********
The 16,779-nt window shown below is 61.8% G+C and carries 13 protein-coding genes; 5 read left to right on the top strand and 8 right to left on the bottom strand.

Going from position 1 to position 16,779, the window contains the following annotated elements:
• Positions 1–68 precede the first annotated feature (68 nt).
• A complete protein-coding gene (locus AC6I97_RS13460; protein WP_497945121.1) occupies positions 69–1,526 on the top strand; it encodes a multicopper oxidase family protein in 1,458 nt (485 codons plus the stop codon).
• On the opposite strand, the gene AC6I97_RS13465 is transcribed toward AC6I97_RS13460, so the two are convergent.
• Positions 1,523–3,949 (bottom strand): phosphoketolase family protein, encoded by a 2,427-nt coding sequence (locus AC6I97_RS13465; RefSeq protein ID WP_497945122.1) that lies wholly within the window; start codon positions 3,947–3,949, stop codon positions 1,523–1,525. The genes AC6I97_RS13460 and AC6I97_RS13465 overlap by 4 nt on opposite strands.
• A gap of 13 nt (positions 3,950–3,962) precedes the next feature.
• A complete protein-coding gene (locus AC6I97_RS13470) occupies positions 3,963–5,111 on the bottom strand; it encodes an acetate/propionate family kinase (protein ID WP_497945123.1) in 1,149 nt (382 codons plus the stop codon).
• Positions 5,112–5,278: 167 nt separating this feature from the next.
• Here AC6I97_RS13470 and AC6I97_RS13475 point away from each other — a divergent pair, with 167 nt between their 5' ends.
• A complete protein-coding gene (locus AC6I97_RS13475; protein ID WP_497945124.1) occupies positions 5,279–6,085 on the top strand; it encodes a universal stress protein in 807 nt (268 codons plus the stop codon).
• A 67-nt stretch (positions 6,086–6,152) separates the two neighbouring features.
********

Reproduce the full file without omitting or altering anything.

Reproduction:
The 16,779-nt window shown below is 61.8% G+C and carries 13 protein-coding genes; 5 read left to right on the top strand and 8 right to left on the bottom strand.

Going from position 1 to position 16,779, the window contains the following annotated elements:
• Positions 1–68 precede the first annotated feature (68 nt).
• A complete protein-coding gene (locus AC6I97_RS13460; protein WP_497945121.1) occupies positions 69–1,526 on the top strand; it encodes a multicopper oxidase family protein in 1,458 nt (485 codons plus the stop codon).
• On the opposite strand, the gene AC6I97_RS13465 is transcribed toward AC6I97_RS13460, so the two are convergent.
• Positions 1,523–3,949 (bottom strand): phosphoketolase family protein, encoded by a 2,427-nt coding sequence (locus AC6I97_RS13465; RefSeq protein ID WP_497945122.1) that lies wholly within the window; start codon positions 3,947–3,949, stop codon positions 1,523–1,525. The genes AC6I97_RS13460 and AC6I97_RS13465 overlap by 4 nt on opposite strands.
• A gap of 13 nt (positions 3,950–3,962) precedes the next feature.
• A complete protein-coding gene (locus AC6I97_RS13470) occupies positions 3,963–5,111 on the bottom strand; it encodes an acetate/propionate family kinase (protein ID WP_497945123.1) in 1,149 nt (382 codons plus the stop codon).
• Positions 5,112–5,278: 167 nt separating this feature from the next.
• Here AC6I97_RS13470 and AC6I97_RS13475 point away from each other — a divergent pair, with 167 nt between their 5' ends.
• A complete protein-coding gene (locus AC6I97_RS13475; protein ID WP_497945124.1) occupies positions 5,279–6,085 on the top strand; it encodes a universal stress protein in 807 nt (268 codons plus the stop codon).
• A 67-nt stretch (positions 6,086–6,152) separates the two neighbouring features.